For law firms and other legal organizations, what counts as innovation? Is it always related to technology? Is it worth pursuing?
Innovation has been a topic of much discussion in the legal market recently, and many of the conversations around it show that there’s considerable confusion around what innovation is, how to achieve it, and if there are even any benefits in being an innovative firm.
In fact, there is strong motivation for law firms to seek out an innovative footprint: those firms that are rated higher on innovation tend to also receive higher client service ratings across the board, based on a firm’s Net Promoter Score (NPS). This strongly suggests that innovation can greatly improve the client experience. Similarly — and not surprisingly — those law firms that are identified by clients as innovative end up capturing a higher share of external spend.
Not only is there a benefit to firms, but given the rapid rate of change in today’s world, corporate clients and other buyers of legal services reasonably expect to see their law firms keep up with the pace of innovation that can be observed in other fields.
Despite the clear evidence that innovation is highly regarded by clients, only about one-third of clients say they’re working with either a law firm or an alternative legal services provider (ALSP) that is demonstrating modern, innovative practices. Clients want innovation, and firms benefit from pursuing innovative processes, yet few firms are successfully engaging in such innovation. Why might that be?
Barriers to innovation
There are two big barriers to innovation in the legal field that might explain this. The first one is that there’s no strong consensus as to what innovation actually means within the legal industry. Just over half of clients say they think of innovation as part of technology (which alone encompasses a variety of areas), while the other half are quite mixed in their understanding.
Indeed, many of the ways in which law firms offer innovation can’t be well categorized, which is the second barrier. Innovation, in most people’s minds, is a mix of innovative legal approaches, workflow innovations, networking innovations, and so on. With such a great disparity in how innovation is defined, implemented, and eventually quantified, the path forward for many law firms isn’t obvious.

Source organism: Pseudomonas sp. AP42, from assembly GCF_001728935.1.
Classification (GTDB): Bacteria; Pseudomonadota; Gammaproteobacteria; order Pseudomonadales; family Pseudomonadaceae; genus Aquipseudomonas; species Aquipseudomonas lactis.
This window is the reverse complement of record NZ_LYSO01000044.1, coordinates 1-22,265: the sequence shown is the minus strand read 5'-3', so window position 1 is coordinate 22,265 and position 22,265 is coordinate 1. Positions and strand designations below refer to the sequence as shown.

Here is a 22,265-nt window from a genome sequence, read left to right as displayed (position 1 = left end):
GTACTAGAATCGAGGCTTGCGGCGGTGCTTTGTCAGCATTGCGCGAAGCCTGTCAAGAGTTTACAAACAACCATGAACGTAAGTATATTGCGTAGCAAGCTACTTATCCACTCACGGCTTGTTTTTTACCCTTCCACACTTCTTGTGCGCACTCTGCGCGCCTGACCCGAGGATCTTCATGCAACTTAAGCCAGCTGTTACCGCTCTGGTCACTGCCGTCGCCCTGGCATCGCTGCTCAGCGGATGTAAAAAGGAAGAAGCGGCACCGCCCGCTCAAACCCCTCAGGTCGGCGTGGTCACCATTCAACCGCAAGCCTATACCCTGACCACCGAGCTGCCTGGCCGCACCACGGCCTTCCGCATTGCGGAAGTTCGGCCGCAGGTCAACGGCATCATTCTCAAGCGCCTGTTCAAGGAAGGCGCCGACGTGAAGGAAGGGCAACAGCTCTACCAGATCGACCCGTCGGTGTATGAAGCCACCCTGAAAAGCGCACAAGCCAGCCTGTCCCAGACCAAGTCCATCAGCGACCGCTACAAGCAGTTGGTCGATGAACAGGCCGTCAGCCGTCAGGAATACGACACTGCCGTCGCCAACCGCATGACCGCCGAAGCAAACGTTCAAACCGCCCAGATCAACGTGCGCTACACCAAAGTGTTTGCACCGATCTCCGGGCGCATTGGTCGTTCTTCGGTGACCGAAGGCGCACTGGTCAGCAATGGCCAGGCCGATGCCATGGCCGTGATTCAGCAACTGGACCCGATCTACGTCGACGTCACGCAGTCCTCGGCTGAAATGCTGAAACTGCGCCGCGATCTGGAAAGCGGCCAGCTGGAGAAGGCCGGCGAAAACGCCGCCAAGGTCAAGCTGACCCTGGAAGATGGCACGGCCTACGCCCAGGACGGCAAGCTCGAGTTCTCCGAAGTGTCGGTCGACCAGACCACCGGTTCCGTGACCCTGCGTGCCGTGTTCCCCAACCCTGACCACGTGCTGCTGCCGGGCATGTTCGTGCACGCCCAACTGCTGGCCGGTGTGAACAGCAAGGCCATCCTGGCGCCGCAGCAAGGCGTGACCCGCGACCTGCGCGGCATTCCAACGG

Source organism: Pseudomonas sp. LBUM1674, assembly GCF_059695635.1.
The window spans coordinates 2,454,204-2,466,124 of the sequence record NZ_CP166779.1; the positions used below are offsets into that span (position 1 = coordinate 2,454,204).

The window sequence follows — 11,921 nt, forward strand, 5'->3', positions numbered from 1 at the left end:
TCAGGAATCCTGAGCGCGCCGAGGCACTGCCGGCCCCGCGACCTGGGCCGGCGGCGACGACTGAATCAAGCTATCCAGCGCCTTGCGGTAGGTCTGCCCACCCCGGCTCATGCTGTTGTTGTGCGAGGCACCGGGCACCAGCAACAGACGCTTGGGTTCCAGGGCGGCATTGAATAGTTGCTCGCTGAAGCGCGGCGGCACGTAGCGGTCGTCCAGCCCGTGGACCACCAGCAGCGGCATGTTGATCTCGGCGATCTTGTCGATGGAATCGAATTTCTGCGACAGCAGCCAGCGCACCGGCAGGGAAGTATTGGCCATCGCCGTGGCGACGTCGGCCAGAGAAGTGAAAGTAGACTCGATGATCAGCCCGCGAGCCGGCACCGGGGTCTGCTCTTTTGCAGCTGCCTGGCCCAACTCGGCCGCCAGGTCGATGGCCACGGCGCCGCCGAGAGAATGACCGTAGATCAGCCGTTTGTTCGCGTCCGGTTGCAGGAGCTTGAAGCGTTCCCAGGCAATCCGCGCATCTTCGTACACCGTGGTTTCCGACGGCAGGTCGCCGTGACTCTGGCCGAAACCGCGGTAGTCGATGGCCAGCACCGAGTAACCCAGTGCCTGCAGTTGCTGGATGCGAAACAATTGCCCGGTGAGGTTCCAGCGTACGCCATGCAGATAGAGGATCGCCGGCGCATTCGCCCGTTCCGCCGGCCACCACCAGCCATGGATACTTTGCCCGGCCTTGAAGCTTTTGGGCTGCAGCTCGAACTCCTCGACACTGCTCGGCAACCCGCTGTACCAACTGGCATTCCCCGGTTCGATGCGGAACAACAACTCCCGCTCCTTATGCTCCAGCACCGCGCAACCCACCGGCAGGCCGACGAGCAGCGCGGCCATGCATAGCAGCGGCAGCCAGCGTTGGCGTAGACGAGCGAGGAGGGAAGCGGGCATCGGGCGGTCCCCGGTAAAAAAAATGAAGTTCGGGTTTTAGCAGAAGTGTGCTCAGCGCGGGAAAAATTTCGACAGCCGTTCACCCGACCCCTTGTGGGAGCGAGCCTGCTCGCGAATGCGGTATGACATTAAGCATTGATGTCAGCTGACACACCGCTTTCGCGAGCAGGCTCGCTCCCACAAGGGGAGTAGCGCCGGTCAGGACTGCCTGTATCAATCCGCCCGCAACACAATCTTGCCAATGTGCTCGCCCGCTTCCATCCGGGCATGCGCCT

Developing innovative solutions
To know where to focus their innovation efforts, law firms and ALSPs should look to the top priorities of their clients’ law departments. These priorities include: i) controlling outside counsel costs; ii) leveraging technology to simplify workflow and manual processes; iii) focusing on internal data security; and iv) making their own legal operations more efficient. Innovative solutions that will solve these challenges will be the ones that resonate most with clients.
However, developing innovative solutions that target client needs is only one piece of the puzzle — law firm lawyers’ own knowledge and comfort with those solutions play a meaningful role in both delivering them to clients and being seen by the market as an innovative law firm.
There are several steps firms can take to ensure that their lawyers can promote the firm as being innovative. First, lawyers need to know the innovative solution exists within the firm, which many firms will say can be a meaningful challenge in itself. Then lawyers need to feel comfortable with and knowledgeable enough about the innovation to use it with their clients. And of course, lawyers also need understand the innovation well enough to articulate its benefits to clients.
When lawyers fear innovation, when they don’t have confidence in their firm’s innovative solutions, or when they don’t feel knowledgeable enough to explain the uses and benefits of innovation to clients, it can show. And not surprisingly, clients tend to rate those law firms lower on innovation. On the flip side, lawyers who are more invested at every point of the innovation journey tend to see their firms enjoy higher innovation ratings — which we’ve seen leads to higher satisfaction ratings and a higher share of spend coming from those clients.
When it comes to the ways that firms can support their lawyers efforts to bring firms’ innovations to clients, internal communication is a critical first step. Often, it can help to enlist one or two partners who can serve as evangelists for a solution, as well as establish a strong and well-planned change management rollout of an innovation. That way, a firm can set itself in the right direction for success in this area.
With only one-quarter of clients reporting that they work with law firms that use technology to build value into client relationships, the market is ripe for those law firms that can get innovation right. And those firms looking to build out or bolster their innovate offerings would do well to remember the two pieces that can help maximize the effort: i) creating solutions that have a meaningful impact on client priorities; and ii) promoting lawyer acceptance and confidence in those solutions.
You can learn how to stay on top of clients’ changing priorities by leveraging market trends and practical advice, here.